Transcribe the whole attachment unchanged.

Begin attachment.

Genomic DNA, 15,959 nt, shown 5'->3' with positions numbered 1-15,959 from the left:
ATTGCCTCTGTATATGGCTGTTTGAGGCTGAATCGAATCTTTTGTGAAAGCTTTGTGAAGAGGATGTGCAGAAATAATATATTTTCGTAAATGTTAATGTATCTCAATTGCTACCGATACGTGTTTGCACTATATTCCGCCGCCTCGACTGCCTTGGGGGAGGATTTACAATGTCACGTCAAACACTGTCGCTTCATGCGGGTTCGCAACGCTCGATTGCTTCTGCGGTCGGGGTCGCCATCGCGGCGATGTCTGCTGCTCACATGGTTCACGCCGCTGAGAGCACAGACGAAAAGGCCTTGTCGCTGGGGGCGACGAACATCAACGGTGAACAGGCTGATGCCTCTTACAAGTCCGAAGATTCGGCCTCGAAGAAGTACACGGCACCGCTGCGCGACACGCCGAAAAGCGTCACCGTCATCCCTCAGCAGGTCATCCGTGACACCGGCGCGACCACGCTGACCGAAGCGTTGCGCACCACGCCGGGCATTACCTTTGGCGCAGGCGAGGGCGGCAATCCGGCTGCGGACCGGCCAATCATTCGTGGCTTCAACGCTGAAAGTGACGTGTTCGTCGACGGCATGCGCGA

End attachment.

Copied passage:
Genomic DNA, 15,959 nt, shown 5'->3' with positions numbered 1-15,959 from the left:
ATTGCCTCTGTATATGGCTGTTTGAGGCTGAATCGAATCTTTTGTGAAAGCTTTGTGAAGAGGATGTGCAGAAATAATATATTTTCGTAAATGTTAATGTATCTCAATTGCTACCGATACGTGTTTGCACTATATTCCGCCGCCTCGACTGCCTTGGGGGAGGATTTACAATGTCACGTCAAACACTGTCGCTTCATGCGGGTTCGCAACGCTCGATTGCTTCTGCGGTCGGGGTCGCCATCGCGGCGATGTCTGCTGCTCACATGGTTCACGCCGCTGAGAGCACAGACGAAAAGGCCTTGTCGCTGGGGGCGACGAACATCAACGGTGAACAGGCTGATGCCTCTTACAAGTCCGAAGATTCGGCCTCGAAGAAGTACACGGCACCGCTGCGCGACACGCCGAAAAGCGTCACCGTCATCCCTCAGCAGGTCATCCGTGACACCGGCGCGACCACGCTGACCGAAGCGTTGCGCACCACGCCGGGCATTACCTTTGGCGCAGGCGAGGGCGGCAATCCGGCTGCGGACCGGCCAATCATTCGTGGCTTCAACGCTGAAAGTGACGTGTTCGTCGACGGCATGCGCGA